Let me rephrase that:

“Fucking 40 years old and not feeling fabulous in any fucking way whatsoever.”

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15 thoughts on “40 is Not the New 30

  1. Being 40..
    old enough to relax a little inside, young enough to feel the fire of whats to come tomorrow
    hit 40 reached 50, keep reaching, lots of road to come…

  2. Dear Giselle,
    I found your blog through CGE. I studied at CEMAL for two semesters and am in the process of finishing a novel I wrote about an american girl spending her junior year abroad in Mexico. I relate to the rejection blues. A few things that help me are 1) reading anything by Julia Cameron, 2)doing something nice for myself 3)continuing to write.

    I hope you keep writing, because now that I found your blog I intend to read it. I just returned from a visit to Cuernavaca in August, and man, was it an eye-opener for someone who hadn’t been there in three years. I hope Mexico gets back on its feet soon too.

    With hope, Julie

  3. Hang in there, m’dear! Little ol’ me may not be the big boys of the publishing world, but your “grouchy-yet-necessary voice” is awfully important to me!

  4. Timing is everything.. I turned 40 a little over a month ago and like you, even though I am rocking out health wise,I am not feeling it AT ALL! If I get to live to be 80, there is half my life lived, right there… now what? Even funnier, this morning I hosted a surprise 40th brunch for my pastor’s wife and when I finally took the lightness out of the affair by asking what her thoughts were about her milestone, I think I helped all the ladies into a lovely silence and awkward conversation right after…she had not much to say..I live with a husband who is always looking back and way too forward for me.. I try to stay in the moment because that is really all I have and when the moment stinks, let it be, when the moment is great I savor in it, too! So look at this week as not a great one and do keep on moving on because the alternative of stagnation/depression, etc, is SO not worth it either! Keep on keeping on!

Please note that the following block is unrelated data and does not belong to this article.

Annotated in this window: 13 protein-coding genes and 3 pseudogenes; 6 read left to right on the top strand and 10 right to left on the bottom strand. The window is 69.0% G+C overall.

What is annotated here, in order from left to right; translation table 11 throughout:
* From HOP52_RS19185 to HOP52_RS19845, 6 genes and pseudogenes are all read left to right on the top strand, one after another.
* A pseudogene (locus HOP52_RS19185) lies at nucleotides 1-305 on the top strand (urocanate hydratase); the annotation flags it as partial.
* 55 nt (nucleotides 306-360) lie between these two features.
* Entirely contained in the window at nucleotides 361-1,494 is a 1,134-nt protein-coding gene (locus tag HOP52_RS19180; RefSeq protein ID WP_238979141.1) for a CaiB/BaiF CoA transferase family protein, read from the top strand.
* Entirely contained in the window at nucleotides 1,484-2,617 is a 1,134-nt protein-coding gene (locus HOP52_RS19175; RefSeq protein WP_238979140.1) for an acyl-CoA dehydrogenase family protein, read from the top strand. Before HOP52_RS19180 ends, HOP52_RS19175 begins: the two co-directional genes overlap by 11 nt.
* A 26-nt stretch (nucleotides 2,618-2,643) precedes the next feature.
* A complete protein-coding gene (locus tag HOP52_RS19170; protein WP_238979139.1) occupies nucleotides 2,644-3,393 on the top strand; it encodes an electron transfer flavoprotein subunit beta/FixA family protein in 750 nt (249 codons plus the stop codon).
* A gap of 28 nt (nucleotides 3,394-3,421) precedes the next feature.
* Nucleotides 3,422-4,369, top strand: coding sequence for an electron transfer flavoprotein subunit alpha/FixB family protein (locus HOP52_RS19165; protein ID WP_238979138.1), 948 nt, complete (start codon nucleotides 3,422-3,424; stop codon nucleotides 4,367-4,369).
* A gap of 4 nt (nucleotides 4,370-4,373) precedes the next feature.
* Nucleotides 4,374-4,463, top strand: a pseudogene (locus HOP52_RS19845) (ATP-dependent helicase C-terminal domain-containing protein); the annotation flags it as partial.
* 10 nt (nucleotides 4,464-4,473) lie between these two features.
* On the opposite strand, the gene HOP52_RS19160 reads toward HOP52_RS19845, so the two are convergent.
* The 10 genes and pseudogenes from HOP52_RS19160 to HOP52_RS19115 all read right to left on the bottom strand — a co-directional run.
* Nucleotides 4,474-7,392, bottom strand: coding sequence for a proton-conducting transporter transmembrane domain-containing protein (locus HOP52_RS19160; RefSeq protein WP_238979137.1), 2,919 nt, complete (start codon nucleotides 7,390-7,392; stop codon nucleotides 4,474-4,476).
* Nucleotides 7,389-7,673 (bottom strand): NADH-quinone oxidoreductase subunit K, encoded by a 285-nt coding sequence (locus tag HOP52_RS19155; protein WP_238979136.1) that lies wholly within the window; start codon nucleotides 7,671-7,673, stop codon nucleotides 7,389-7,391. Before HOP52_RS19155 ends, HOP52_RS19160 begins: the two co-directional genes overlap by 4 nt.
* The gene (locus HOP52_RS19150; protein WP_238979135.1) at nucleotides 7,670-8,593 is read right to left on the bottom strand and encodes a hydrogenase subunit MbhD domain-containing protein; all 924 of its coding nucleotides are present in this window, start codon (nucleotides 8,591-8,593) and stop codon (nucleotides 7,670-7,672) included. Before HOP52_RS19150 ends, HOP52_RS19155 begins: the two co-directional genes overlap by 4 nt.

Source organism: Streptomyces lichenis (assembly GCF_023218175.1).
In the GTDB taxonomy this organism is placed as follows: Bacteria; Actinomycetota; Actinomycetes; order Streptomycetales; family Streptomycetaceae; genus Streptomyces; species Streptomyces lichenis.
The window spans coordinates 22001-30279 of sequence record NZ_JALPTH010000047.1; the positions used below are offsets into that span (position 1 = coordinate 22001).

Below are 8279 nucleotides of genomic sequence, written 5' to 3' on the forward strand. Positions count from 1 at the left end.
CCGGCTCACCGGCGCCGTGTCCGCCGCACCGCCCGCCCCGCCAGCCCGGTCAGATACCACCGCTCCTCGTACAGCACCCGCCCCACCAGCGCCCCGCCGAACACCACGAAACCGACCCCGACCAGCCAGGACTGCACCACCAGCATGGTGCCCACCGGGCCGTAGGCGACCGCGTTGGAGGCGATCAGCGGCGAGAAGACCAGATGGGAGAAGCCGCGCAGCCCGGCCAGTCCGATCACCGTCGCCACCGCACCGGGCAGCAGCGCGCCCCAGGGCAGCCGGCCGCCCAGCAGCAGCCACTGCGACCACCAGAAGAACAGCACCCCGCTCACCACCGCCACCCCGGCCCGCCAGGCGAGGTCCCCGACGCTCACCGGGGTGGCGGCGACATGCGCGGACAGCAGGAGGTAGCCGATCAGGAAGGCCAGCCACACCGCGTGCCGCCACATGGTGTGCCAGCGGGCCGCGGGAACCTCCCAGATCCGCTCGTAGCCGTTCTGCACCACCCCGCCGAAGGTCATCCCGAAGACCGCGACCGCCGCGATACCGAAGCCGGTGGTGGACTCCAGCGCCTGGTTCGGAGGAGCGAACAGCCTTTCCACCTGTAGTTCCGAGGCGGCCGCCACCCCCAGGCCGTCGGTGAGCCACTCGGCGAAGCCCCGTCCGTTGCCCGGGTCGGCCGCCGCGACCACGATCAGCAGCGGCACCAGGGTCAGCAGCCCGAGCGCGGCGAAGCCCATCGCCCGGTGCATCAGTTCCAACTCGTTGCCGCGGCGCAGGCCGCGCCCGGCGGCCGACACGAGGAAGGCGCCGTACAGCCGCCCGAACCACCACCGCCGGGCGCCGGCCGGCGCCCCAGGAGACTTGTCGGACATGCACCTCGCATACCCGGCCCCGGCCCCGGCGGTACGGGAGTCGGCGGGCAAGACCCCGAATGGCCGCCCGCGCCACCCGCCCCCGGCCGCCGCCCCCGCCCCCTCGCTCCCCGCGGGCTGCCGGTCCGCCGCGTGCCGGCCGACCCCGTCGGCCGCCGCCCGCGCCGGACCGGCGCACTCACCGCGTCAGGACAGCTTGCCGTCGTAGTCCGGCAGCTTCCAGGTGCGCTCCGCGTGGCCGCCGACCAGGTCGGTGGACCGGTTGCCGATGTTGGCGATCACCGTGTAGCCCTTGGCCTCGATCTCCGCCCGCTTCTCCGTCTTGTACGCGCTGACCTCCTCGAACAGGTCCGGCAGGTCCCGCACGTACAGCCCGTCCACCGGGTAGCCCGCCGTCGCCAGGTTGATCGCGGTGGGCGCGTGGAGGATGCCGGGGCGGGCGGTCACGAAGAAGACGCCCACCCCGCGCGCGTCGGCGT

5. Yesterday, a coworker told me that it was his girlfriend’s 50th birthday. He had tried to do everything right and make her happy, but she was still grumpy as hell about turning 50. Obvs I don’t know what it’s like to be 40 or 50 (or even 30–go ahead and slap me now 😉 ), but I know what it’s like to feel like I “should” be in a different place in my life. It’s all arbitrary, but letting go of that attachment is HARD! You’re exactly where you need to be. So go ahead and feel un-fucking-fabulous for a while, but your fabulousness will be waiting for you when you’re ready.

  6. Aww, don’t give up Giselle! You are doing extraordinary things and you inspire a lot of people. Advocating for immigration justice is probably the most controversial and up-hill battle fight around. Heck, sometimes I can’t even convince friends and families of my views and they know first hand what immigration disaster can cause.

  7. I was in your same shoes a few years ago only I was turning 30 years old. I was in Iraq at that time, separated from my family, finally isolated and alone among thousands of other soldiers, and really questioning what in the hell I was doing. The age is different for everyone but the important thing to remember is that you are the only one who controls your attitude. I chose to feel like “God” was after me and it went downhill for several months. In hindsight, I should have focused on the positive aspects of my life and maybe it would have turned around a lot sooner. I would suggest the good ol’ list of pros vs cons and see if it helps. I’m a big list writer!